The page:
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My Course > LEARNING AND TEACHING INNOVATION CENTRE > Guidance, Resources and Toolkits > Assessment and Feedback > Assessment for Learning > Enhancing the seminar experience through preparatory assessment tasks

Enhancing the seminar experience through preparatory assessment tasks

Page last updated by CN=Admin3/O=LIS on 10/08/2015


The attendance / preparation model involved four forms of assessment: attendance at weekly seminars (10%); weekly submission of Seminar Activities (SA’s) (10%); summative assessment of one of the 10 SA’s submitted chosen at random (10%); an in class multiple choice test (10%). Each week students prepared for their seminar by producing a written answer to a given task relating to that weeks lecture. It was submitted via the Managed Learning Environment (StudyNet), a hard copy was then brought to the tutorial where students could share their findings and gain formative feedback from the lecturer and their peers.

The SA’s were posted on StudyNet by 9am each Wednesday and the student was asked to bring with him/her to the seminar room two copies of their work. One copy was handed in to the lecturer at the very beginning of the seminar. The other copy was kept by the student so that it can be referred to and used during the seminar. Participation through attendance was recorded and constituted 10% of the total marks.

A total of 10 seminar prepared pieces (SA1-10) were to be submitted. Only those submitted on time were counted. This constituted 10% of the total marks. Two of these 10 prepared pieces were chosen at random and marked out of 10. Contributing 20% of the total marks.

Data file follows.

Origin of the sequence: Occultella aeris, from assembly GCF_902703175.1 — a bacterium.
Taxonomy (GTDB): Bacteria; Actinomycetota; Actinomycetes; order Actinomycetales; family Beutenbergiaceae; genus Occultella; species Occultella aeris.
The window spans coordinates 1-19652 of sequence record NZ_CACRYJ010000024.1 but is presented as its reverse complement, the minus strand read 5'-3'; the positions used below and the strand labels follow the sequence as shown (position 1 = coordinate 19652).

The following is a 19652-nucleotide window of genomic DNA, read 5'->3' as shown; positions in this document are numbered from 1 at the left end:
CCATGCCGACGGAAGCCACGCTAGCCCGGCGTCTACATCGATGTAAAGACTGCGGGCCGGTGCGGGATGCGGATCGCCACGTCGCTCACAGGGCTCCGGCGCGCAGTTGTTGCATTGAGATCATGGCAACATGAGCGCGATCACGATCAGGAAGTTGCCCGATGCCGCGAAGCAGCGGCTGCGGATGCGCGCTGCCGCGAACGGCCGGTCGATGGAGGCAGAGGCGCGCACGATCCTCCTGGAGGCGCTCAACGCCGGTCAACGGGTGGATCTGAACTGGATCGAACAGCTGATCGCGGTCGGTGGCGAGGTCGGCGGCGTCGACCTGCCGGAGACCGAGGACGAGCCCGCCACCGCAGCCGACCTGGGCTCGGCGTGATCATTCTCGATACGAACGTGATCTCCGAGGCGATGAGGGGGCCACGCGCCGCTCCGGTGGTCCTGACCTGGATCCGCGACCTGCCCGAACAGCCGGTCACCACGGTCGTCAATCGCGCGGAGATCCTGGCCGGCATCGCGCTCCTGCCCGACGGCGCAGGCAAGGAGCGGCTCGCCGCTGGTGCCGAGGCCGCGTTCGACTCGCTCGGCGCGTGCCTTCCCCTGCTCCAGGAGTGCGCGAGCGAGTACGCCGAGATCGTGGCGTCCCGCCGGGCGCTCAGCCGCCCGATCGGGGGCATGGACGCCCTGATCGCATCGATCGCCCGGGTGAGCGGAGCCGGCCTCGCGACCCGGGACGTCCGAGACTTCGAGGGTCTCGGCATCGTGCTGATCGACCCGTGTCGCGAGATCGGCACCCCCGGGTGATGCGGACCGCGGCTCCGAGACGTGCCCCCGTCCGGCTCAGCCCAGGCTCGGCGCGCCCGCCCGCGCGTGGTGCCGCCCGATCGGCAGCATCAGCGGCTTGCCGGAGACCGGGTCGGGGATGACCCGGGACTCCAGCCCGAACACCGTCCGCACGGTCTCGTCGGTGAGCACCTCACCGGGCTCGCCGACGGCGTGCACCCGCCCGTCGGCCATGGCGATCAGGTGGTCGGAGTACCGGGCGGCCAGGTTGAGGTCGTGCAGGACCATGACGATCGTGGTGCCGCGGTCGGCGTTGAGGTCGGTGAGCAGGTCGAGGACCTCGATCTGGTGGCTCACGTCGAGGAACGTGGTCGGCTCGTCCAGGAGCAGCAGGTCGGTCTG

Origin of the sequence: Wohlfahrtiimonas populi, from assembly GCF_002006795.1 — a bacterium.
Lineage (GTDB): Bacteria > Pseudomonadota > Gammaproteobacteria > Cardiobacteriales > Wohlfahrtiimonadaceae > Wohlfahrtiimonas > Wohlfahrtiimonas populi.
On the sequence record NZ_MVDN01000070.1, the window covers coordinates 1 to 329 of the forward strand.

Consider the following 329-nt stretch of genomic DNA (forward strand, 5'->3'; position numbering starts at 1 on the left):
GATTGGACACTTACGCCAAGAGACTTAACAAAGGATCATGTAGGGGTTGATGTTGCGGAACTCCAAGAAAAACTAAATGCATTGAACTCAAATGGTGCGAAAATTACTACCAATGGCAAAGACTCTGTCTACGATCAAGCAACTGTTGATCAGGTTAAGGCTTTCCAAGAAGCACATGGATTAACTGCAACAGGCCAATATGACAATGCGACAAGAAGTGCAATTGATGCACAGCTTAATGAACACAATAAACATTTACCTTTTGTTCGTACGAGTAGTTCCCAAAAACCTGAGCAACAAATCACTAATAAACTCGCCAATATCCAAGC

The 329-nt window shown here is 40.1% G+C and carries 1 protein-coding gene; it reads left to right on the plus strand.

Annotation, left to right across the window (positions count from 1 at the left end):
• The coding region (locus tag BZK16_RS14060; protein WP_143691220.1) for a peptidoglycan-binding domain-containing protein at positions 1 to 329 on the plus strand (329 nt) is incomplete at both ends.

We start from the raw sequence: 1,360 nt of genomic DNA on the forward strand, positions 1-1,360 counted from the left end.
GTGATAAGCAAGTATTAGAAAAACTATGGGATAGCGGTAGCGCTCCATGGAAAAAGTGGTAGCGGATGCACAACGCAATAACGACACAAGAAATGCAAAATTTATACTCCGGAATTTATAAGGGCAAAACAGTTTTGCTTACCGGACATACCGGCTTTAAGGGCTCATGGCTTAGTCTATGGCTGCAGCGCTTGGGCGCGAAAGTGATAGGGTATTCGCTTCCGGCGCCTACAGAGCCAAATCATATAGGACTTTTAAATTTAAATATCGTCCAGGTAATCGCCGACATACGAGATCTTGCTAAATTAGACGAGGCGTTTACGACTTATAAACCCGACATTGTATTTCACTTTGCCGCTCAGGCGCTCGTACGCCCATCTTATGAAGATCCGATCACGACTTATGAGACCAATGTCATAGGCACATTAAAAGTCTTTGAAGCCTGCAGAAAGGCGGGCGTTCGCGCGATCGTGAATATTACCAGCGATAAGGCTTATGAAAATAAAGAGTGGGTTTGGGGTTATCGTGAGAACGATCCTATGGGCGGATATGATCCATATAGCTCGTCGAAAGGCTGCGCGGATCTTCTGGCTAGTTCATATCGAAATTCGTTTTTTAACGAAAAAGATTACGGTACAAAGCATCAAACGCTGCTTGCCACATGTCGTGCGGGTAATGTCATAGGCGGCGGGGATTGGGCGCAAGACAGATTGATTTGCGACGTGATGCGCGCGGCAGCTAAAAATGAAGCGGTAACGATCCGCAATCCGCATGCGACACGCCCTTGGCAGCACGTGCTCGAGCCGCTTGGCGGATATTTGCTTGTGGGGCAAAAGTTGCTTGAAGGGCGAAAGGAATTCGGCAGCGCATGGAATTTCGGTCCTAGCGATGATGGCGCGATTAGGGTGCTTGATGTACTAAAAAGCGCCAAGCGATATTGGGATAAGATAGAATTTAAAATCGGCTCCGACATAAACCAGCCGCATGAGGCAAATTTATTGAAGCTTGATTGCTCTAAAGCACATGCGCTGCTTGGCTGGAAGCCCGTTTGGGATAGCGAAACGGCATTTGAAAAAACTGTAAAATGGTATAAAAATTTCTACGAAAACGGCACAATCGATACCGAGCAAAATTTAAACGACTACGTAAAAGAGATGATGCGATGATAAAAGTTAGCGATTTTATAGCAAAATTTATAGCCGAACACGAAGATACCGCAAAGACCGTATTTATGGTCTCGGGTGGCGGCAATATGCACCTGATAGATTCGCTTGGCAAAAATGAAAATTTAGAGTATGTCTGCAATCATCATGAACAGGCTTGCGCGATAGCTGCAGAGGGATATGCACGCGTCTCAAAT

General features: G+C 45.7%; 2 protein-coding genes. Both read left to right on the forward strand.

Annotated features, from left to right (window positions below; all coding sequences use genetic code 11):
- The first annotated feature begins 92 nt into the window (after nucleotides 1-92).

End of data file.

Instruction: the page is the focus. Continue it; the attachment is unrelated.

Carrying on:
The case study addresses:how the assessment supports student learning; particular benefits of the assessment; provision of feedback on student submissions and encouraging student engagement with the feedback.

The case study has been reviewed by Mark Russell (Deputy Director of the Blended Learning Unit) and Helen Barefoot (Deputy Head of the Learning & teaching Institute) with comments added where the assessment fits within principles of good practice, namely; Chickering and Gamson’s “Seven principles for good practice in undergraduate education” (1987), Gibbs and Simpson’s “Conditions under which assessment supports students learning" (2004) and David Nicol’s 10 principles of “Good Feedback Practice”, (2007).

Authors’ contact details

Maria Banks - m.banks@herts.ac.uk

Further Information

Chickering, A. W. & Gamson, Z. F. (1987). Seven principles for good practice in undergraduate education. American Association for Higher Education Bulletin, 39(7), 3–7.

Gibbs, G. & Simpson, C. (2004) Conditions under which assessment supports students learning. Learning and Teaching in Higher Education. 1, 3-31.

Nicol, D, J. (2007) Assessment design for learner responsibility, http://www.reap.ac.uk